Justin Peterson’s review published on Letterboxd:
The bohemian lifestyle of a heavy metal drummer comes crashing down when his ability to hear begins rapidly deteriorating.
"As you know, everybody here shares in the belief that being deaf is not a handicap. Not something to fix. It's pretty important around here. All these kids... all of us, need to be reminded of it every day."
Despite knowing what Sound of Metal was about coming in I expected it to be more of a story where a guy trys to continue drumming as he deals with hearing loss. But instead, we get more of a rehabilitation story where a guy suddenly becomes deaf, and must learn how to function in a world without his hearing. The result is an emotional story about figuring out your way when life throws you a curveball and finding out if your going to fall back into old habits, fight against it, or come to terms with it.
(Quick Hits) ... Spoilers:
- Quip of the review: With the racket their band was making I guess I should have known he was not going to be able to continue drumming
- In addition to the powerful performances from Riz Ahmed, Olivia Cooke, and Paul Raci ... what makes Sound of Metal so special is how we get a better appreciation for what the main character is going through as the sound design lets us experience his loss of hearing. Then the movie does an extraordinary job of contrasting the muffled silence he hears with the loudness of the hearing world around him
- The story is definitely a character piece as we learn more about Ahmed's character Ruben. Like how he likes to wake up early, his persistent stubbornness (which I can certainly relate with by wanting to prove people wrong and find ways to overcome difficult tasks), but he has a way of lying to himself inorder to help him justify his actions
- When Ruben's girlfriend Lou sees him smoking again, she fears he will turn back to his drug addiction. So she takes him to live in a deaf rehabilitation/learning community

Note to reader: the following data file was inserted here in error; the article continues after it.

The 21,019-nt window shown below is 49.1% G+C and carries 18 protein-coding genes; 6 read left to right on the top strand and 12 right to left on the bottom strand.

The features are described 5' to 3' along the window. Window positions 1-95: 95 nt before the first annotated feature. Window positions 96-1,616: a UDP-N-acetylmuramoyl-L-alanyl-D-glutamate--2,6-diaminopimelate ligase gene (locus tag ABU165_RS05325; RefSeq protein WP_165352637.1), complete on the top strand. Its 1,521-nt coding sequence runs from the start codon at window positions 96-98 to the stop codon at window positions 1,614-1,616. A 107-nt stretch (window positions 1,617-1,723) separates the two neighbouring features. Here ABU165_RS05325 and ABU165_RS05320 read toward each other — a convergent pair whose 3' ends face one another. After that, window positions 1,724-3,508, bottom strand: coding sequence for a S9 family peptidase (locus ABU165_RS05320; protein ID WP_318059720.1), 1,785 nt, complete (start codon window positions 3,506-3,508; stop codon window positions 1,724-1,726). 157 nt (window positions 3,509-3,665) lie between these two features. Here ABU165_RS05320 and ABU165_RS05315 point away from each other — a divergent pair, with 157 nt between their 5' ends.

- I can just imagine being in Ruben's position, where he is suddenly having to accept the fact that he is being forced to learn sign language despite not wanting to. And he is truly being forced to immerse himself in this new world, since they take away his phone and car keys
- So I guess Ruben is also a tattoo artist?? I wish that aspect had a bit more of an explanation
- There are several moments where he simply must lash out, because he is filled with so much anger over what has suddenly happened to him
- He eventually does adapt and becomes loved in this community, and even bonds with kids in a deaf class and helps them appreciate the joys of music
- But ultimately he is stubborn and sells everything he has to get implants put in to help him hear again. He seems to think this will be an easy fix (despite being told it will not be). But he comes to find out this expensive option is more like having a fuzzy radio in your head, compared to actually having your hearing back
"All these mornings you've been sitting in my study, sitting, have you had any moments of stillness? Because you're right, Ruben. The world does keep moving, and it can be a damn cruel place. But for me, those moments of stillness, that place, that's the kingdom of God."
- Him getting the operation ends up getting him kicked out of the deaf community
- He has the belief that he will be able to buy his RV back with money he is going to get from his girlfriend's father. But when we finally meet the father you can tell this is just a story he has made up for himself, because they don't know each other and get off to a shaky start
- The story had a thoughtful way of letting us experience what is going through Ruben's head at the end, instead of just telling us. For instance, he feels out of place in large group settings because all the noise overwhelms his hearing device, he knows he must leave his girlfriend because he will never be able to make music with her again, and finally how he becomes filled with regret about his decision to get the implants when the sound of a clanging bell at the end cause him to take his hearing aids out. And at that moment he finally appreciates the silence the leader of the rehab community was trying to help him find all along
- But I did think that moment of quiet piece at the end was slightly dragged out
Ultimately Sound of Metal is a very important film to see in order to better understand and empathize with people with hearing loss. But with it being this kind of learning a lesson movie, makes me think that I will likely not be compelled to watch it again.
Thanks for reading!
Happy movie watching ... Cheers!